Postage on Letters
The Post Office Department in 1847 implemented its role by publishing a manual of operations for its personnel entitled Regulations for the Government of the Post Office Department. This document appears as part of Laws and Regulations for the Government of the Post Office Department published in 1847. It addressed the question of current postage rates as follows:
Postage on Letters.
115. On a letter not exceeding half an ounce in weight, sent any distance not exceeding three hundred miles, five cents.
116. When sent any distance over three hundred miles ten cents.
117. For every additional weight of half an ounce, or any fractional excess of less than half an ounce, there shall be charged an additional postage of five or ten cents, according to the distance.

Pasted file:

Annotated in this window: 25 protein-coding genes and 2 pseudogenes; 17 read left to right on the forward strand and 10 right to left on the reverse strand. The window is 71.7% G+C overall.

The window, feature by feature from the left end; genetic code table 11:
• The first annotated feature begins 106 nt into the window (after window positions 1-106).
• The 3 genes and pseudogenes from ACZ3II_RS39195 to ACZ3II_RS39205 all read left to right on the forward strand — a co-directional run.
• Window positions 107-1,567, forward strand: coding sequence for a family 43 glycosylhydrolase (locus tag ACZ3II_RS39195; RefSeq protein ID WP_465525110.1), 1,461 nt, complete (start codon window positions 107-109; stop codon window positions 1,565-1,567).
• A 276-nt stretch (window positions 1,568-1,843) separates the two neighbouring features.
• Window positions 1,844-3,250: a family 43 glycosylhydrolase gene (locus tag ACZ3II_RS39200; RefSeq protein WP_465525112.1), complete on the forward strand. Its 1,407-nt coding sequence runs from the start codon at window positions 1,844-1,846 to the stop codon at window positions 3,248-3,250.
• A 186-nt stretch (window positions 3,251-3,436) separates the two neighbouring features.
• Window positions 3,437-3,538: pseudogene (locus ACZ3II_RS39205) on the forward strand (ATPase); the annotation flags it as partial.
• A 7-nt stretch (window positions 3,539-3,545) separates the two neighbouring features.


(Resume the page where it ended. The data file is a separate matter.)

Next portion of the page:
118. On letters "dropped" in the post office for delivery in the same place, two cents, each.
119. Letters addressed to different persons, enclosed in the same envelope or packet cannot be sent through the mails, under a penalty of ten dollars, unless addressed to foreign countries. this is not applicable to packets made up by postmasters to be forwarded from one office to another.
120. The distance according to which postage is chargeable is that on the post road from one office to another, upon which the mail is conveyed.
121. Letters should in all cases be sent by the most expeditious routes, unless otherwise ordered by the person sending the same.
Posted June 3, 2000
Editor's Note: Modern philatelists are indebted to Theron Wierenga who republished this volume in 1980. Italics follow the original.
Index of 508 Notes from the Past
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